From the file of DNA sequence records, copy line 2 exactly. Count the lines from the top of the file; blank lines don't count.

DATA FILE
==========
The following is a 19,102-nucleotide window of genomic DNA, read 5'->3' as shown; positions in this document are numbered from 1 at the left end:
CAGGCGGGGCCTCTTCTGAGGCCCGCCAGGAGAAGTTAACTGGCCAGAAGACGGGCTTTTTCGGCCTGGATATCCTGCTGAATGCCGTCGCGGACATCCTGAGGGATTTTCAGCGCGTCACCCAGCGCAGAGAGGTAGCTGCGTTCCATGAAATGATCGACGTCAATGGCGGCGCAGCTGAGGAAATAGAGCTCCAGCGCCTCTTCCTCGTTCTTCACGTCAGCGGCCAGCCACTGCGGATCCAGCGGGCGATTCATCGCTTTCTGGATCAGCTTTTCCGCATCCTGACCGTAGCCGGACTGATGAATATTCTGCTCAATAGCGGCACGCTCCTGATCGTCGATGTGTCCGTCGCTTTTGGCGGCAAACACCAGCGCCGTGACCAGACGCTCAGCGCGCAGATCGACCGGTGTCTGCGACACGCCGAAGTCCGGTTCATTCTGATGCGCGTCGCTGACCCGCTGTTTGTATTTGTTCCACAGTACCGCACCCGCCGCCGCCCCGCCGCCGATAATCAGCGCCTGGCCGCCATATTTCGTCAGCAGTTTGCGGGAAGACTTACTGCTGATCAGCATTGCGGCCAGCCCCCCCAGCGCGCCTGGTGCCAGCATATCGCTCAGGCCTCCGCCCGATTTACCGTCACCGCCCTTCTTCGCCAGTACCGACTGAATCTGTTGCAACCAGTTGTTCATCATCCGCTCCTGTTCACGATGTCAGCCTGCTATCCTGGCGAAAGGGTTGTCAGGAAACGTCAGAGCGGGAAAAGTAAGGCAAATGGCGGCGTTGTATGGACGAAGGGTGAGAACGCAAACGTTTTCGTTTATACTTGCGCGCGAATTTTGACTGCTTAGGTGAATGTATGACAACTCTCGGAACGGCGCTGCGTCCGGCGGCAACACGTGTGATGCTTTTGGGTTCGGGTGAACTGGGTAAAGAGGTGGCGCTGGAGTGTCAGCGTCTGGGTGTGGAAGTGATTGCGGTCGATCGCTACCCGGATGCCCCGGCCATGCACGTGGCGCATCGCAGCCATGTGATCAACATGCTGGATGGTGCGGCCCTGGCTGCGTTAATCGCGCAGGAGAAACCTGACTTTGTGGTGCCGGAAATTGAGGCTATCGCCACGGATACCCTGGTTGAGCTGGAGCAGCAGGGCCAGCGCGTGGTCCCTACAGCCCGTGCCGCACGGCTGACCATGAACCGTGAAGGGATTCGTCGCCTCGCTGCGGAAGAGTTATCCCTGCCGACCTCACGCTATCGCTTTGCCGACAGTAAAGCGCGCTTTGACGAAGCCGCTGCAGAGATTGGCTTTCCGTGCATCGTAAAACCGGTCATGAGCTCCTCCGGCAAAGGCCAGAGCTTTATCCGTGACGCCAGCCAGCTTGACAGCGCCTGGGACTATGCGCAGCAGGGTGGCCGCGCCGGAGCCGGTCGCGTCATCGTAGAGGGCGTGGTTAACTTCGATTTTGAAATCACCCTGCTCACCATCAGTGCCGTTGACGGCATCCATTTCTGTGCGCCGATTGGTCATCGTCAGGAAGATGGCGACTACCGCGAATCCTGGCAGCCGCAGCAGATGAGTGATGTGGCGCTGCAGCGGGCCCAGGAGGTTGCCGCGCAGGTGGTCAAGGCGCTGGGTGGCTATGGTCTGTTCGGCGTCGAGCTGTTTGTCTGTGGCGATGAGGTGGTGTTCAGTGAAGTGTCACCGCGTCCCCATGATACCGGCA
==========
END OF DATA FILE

CAGGCGGGGCCTCTTCTGAGGCCCGCCAGGAGAAGTTAACTGGCCAGAAGACGGGCTTTTTCGGCCTGGATATCCTGCTGAATGCCGTCGCGGACATCCTGAGGGATTTTCAGCGCGTCACCCAGCGCAGAGAGGTAGCTGCGTTCCATGAAATGATCGACGTCAATGGCGGCGCAGCTGAGGAAATAGAGCTCCAGCGCCTCTTCCTCGTTCTTCACGTCAGCGGCCAGCCACTGCGGATCCAGCGGGCGATTCATCGCTTTCTGGATCAGCTTTTCCGCATCCTGACCGTAGCCGGACTGATGAATATTCTGCTCAATAGCGGCACGCTCCTGATCGTCGATGTGTCCGTCGCTTTTGGCGGCAAACACCAGCGCCGTGACCAGACGCTCAGCGCGCAGATCGACCGGTGTCTGCGACACGCCGAAGTCCGGTTCATTCTGATGCGCGTCGCTGACCCGCTGTTTGTATTTGTTCCACAGTACCGCACCCGCCGCCGCCCCGCCGCCGATAATCAGCGCCTGGCCGCCATATTTCGTCAGCAGTTTGCGGGAAGACTTACTGCTGATCAGCATTGCGGCCAGCCCCCCCAGCGCGCCTGGTGCCAGCATATCGCTCAGGCCTCCGCCCGATTTACCGTCACCGCCCTTCTTCGCCAGTACCGACTGAATCTGTTGCAACCAGTTGTTCATCATCCGCTCCTGTTCACGATGTCAGCCTGCTATCCTGGCGAAAGGGTTGTCAGGAAACGTCAGAGCGGGAAAAGTAAGGCAAATGGCGGCGTTGTATGGACGAAGGGTGAGAACGCAAACGTTTTCGTTTATACTTGCGCGCGAATTTTGACTGCTTAGGTGAATGTATGACAACTCTCGGAACGGCGCTGCGTCCGGCGGCAACACGTGTGATGCTTTTGGGTTCGGGTGAACTGGGTAAAGAGGTGGCGCTGGAGTGTCAGCGTCTGGGTGTGGAAGTGATTGCGGTCGATCGCTACCCGGATGCCCCGGCCATGCACGTGGCGCATCGCAGCCATGTGATCAACATGCTGGATGGTGCGGCCCTGGCTGCGTTAATCGCGCAGGAGAAACCTGACTTTGTGGTGCCGGAAATTGAGGCTATCGCCACGGATACCCTGGTTGAGCTGGAGCAGCAGGGCCAGCGCGTGGTCCCTACAGCCCGTGCCGCACGGCTGACCATGAACCGTGAAGGGATTCGTCGCCTCGCTGCGGAAGAGTTATCCCTGCCGACCTCACGCTATCGCTTTGCCGACAGTAAAGCGCGCTTTGACGAAGCCGCTGCAGAGATTGGCTTTCCGTGCATCGTAAAACCGGTCATGAGCTCCTCCGGCAAAGGCCAGAGCTTTATCCGTGACGCCAGCCAGCTTGACAGCGCCTGGGACTATGCGCAGCAGGGTGGCCGCGCCGGAGCCGGTCGCGTCATCGTAGAGGGCGTGGTTAACTTCGATTTTGAAATCACCCTGCTCACCATCAGTGCCGTTGACGGCATCCATTTCTGTGCGCCGATTGGTCATCGTCAGGAAGATGGCGACTACCGCGAATCCTGGCAGCCGCAGCAGATGAGTGATGTGGCGCTGCAGCGGGCCCAGGAGGTTGCCGCGCAGGTGGTCAAGGCGCTGGGTGGCTATGGTCTGTTCGGCGTCGAGCTGTTTGTCTGTGGCGATGAGGTGGTGTTCAGTGAAGTGTCACCGCGTCCCCATGATACCGGCA